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NPJ Genom Med. 2016 Jan 13;1. pii: 15012. doi: 10.1038/npjgenmed.2015.12.

Whole Genome Sequencing Expands Diagnostic Utility and Improves Clinical Management in Pediatric Medicine.

Author information

1
Genome Diagnostics, Department of Paediatric Laboratory Medicine, The Hospital for Sick Children, Toronto, Ontario, Canada.
2
Laboratory Medicine and Pathobiology, University of Toronto, Toronto, Ontario, Canada.
3
The Centre for Applied Genomics, The Hospital for Sick Children, Toronto, Ontario, Canada.
4
Genetics and Genome Biology Program, The Hospital for Sick Children, Toronto, Ontario, Canada.
5
Division of Clinical and Metabolic Genetics, The Hospital for Sick Children, Toronto, Ontario, Canada.
6
Centre for Genetic Medicine, The Hospital for Sick Children, Toronto, Ontario, Canada.
7
Department of Paediatrics, University of Toronto, Toronto, Ontario, Canada.
8
Joint Centre for Bioethics, University of Toronto, Toronto, Ontario, Canada.
9
Department of Family and Community Medicine and Clinical Public Health Division, University of Toronto, Toronto, Ontario, Canada.
10
Child Health Evaluative Sciences, The Hospital for Sick Children, Toronto, Ontario, Canada.
11
Department of Bioethics, The Hospital for Sick Children, Toronto, Ontario, Canada.
12
Centre for Computational Medicine, The Hospital for Sick Children, Toronto, Ontario, Canada.
13
Department of Computer Science, University of Toronto, Toronto, Ontario, Canada.
14
Department of Electrical and Computer Engineering and Donnelly Centre for Cellular and Biomolecular Research, University of Toronto, Toronto, Ontario, Canada.
15
Department of Molecular Genetics, University of Toronto, Toronto, Ontario, Canada.
16
Prenatal Diagnosis and Medical Genetics Program, Mount Sinai Hospital, Toronto, ON, Canada.
17
Department of Paediatric Laboratory Medicine, The Hospital for Sick Children, Toronto, Ontario, Canada.
18
Ophthalmology, The Hospital for Sick Children, Toronto, Ontario, Canada.
19
Complete Genomics Inc, Mountain View, California, USA.

Abstract

The standard of care for first-tier clinical investigation of the etiology of congenital malformations and neurodevelopmental disorders is chromosome microarray analysis (CMA) for copy number variations (CNVs), often followed by gene(s)-specific sequencing searching for smaller insertion-deletions (indels) and single nucleotide variant (SNV) mutations. Whole genome sequencing (WGS) has the potential to capture all classes of genetic variation in one experiment; however, the diagnostic yield for mutation detection of WGS compared to CMA, and other tests, needs to be established. In a prospective study we utilized WGS and comprehensive medical annotation to assess 100 patients referred to a paediatric genetics service and compared the diagnostic yield versus standard genetic testing. WGS identified genetic variants meeting clinical diagnostic criteria in 34% of cases, representing a 4-fold increase in diagnostic rate over CMA (8%) (p-value = 1.42e-05) alone and >2-fold increase in CMA plus targeted gene sequencing (13%) (p-value = 0.0009). WGS identified all rare clinically significant CNVs that were detected by CMA. In 26 patients, WGS revealed indel and missense mutations presenting in a dominant (63%) or a recessive (37%) manner. We found four subjects with mutations in at least two genes associated with distinct genetic disorders, including two cases harboring a pathogenic CNV and SNV. When considering medically actionable secondary findings in addition to primary WGS findings, 38% of patients would benefit from genetic counseling. Clinical implementation of WGS as a primary test will provide a higher diagnostic yield than conventional genetic testing and potentially reduce the time required to reach a genetic diagnosis.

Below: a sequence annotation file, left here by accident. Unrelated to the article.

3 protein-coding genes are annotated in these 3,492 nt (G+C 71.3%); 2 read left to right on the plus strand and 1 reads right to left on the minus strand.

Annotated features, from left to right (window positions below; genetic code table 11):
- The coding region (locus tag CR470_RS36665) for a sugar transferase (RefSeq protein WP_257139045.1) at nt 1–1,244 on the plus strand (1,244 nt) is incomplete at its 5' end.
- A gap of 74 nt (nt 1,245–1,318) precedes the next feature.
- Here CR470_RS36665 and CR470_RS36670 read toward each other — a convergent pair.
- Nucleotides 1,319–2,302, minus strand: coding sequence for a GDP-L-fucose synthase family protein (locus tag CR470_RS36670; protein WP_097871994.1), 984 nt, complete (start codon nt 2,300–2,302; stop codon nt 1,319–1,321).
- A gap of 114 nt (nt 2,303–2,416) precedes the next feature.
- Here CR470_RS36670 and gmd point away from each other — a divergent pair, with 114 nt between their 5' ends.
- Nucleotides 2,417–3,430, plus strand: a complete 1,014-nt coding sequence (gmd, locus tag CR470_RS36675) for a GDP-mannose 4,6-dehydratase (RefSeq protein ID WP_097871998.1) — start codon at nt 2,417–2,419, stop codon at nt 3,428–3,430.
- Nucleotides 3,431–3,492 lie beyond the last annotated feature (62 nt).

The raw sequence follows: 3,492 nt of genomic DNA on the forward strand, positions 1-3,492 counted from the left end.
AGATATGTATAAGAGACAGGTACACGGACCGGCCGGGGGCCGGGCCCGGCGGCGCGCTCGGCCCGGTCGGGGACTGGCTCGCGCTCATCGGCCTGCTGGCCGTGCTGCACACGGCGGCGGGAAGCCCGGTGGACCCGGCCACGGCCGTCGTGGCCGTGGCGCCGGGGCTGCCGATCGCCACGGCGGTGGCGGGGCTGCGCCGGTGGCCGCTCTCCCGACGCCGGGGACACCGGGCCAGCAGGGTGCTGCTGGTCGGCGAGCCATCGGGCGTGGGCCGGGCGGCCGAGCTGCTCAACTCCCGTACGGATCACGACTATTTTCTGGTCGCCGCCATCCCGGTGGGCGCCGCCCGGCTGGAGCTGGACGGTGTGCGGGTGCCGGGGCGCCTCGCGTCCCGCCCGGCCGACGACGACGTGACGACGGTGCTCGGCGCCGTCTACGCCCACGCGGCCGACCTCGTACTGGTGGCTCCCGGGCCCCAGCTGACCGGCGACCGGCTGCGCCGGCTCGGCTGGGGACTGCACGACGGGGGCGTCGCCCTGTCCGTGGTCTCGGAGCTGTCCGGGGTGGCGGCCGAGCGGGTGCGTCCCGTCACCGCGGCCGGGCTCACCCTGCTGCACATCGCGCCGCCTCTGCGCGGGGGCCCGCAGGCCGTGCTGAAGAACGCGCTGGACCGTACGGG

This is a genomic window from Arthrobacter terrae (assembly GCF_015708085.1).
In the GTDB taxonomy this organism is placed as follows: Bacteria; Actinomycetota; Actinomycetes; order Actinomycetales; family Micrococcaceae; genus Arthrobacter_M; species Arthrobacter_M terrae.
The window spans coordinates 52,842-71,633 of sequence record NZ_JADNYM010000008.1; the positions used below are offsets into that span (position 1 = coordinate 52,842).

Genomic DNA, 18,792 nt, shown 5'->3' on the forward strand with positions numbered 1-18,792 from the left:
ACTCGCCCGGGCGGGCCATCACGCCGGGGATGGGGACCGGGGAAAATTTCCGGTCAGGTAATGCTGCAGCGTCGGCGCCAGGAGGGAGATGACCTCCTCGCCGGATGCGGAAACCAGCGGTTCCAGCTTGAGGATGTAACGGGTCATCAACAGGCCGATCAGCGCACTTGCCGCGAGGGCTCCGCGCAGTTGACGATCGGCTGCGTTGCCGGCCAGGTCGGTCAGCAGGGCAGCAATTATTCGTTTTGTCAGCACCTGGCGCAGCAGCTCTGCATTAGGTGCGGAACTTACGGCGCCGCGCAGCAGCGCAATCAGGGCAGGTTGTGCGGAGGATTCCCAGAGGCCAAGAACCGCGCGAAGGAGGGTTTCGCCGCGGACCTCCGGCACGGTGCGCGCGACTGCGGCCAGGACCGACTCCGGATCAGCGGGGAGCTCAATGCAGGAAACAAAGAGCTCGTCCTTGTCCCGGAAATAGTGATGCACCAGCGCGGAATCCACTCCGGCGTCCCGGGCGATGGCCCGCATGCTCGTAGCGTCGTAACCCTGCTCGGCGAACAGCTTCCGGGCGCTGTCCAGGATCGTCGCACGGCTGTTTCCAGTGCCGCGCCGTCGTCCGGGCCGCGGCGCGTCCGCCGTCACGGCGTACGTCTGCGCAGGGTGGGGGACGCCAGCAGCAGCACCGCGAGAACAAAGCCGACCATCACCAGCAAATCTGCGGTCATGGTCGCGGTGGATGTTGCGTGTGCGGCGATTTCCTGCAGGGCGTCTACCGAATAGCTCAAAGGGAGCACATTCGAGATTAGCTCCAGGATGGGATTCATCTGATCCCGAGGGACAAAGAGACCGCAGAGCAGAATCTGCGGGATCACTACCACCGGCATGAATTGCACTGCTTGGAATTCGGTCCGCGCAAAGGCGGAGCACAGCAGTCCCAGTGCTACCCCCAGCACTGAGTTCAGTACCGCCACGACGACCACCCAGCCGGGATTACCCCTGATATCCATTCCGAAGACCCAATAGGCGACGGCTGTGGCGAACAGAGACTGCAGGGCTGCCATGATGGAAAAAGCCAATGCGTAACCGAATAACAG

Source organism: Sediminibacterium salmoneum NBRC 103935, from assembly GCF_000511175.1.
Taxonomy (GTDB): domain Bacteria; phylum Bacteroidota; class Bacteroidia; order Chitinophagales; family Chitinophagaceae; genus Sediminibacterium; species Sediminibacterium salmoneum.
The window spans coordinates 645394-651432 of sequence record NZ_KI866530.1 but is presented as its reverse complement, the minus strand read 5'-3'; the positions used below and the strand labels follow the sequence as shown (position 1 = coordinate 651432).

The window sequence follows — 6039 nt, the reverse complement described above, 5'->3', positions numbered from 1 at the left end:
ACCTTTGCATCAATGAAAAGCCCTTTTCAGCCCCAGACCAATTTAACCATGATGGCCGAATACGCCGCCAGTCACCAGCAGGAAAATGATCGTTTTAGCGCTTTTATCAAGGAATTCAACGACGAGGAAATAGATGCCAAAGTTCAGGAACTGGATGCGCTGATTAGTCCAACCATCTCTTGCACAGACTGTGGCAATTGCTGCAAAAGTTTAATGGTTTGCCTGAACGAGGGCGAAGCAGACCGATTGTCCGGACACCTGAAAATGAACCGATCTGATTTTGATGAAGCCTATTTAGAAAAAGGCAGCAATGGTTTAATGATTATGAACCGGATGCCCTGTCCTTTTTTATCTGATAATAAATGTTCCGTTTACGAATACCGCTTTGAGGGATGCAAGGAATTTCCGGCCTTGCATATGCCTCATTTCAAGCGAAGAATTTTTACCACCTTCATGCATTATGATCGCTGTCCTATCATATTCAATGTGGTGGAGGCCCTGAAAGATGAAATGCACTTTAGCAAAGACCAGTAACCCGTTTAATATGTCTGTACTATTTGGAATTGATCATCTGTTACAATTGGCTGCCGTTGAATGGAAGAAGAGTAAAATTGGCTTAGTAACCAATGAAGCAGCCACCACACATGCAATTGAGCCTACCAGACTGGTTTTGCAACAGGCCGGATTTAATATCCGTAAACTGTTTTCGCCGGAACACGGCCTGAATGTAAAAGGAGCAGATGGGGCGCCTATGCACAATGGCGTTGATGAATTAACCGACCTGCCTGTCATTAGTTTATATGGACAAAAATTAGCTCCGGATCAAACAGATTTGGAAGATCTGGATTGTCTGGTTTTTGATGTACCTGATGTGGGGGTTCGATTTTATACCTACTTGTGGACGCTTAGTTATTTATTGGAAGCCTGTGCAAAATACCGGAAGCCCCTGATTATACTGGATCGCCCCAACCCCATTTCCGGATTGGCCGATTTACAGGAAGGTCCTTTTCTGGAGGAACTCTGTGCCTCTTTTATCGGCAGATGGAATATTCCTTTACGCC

KEYWORDS:

Chromosomal Microarray Analysis; Diagnostic Yield; Whole Genome Sequencing

Conflict of interest statement

Competing Interests: DM RJ, NM, BT, TN, GP, RKCY, MS, RH, RZS, MB, MG, BF, BA, SA, MTC, LC, AC, CC, LD, RE, LF, AG, BH, MH, SH, MIF, PK, NK, RK, JK, EL, HM, SMM, RML, EN, GN, NP, NQ, JR, MR, AS, AS, CS, PS, KS, RW, GY, CC, SWS, RDC, and CRM declare no conflicts of interest. SB, DJS, PNR and MSM are scientific advisors for Gene42 Inc., which provides support services for the free (open source) PhenoTips software. RE and RK are employees of Complete Genomics. RAL was an employee of Complete Genomics at the time of the study and is currently employed by WuXi NextCODE Genomics.

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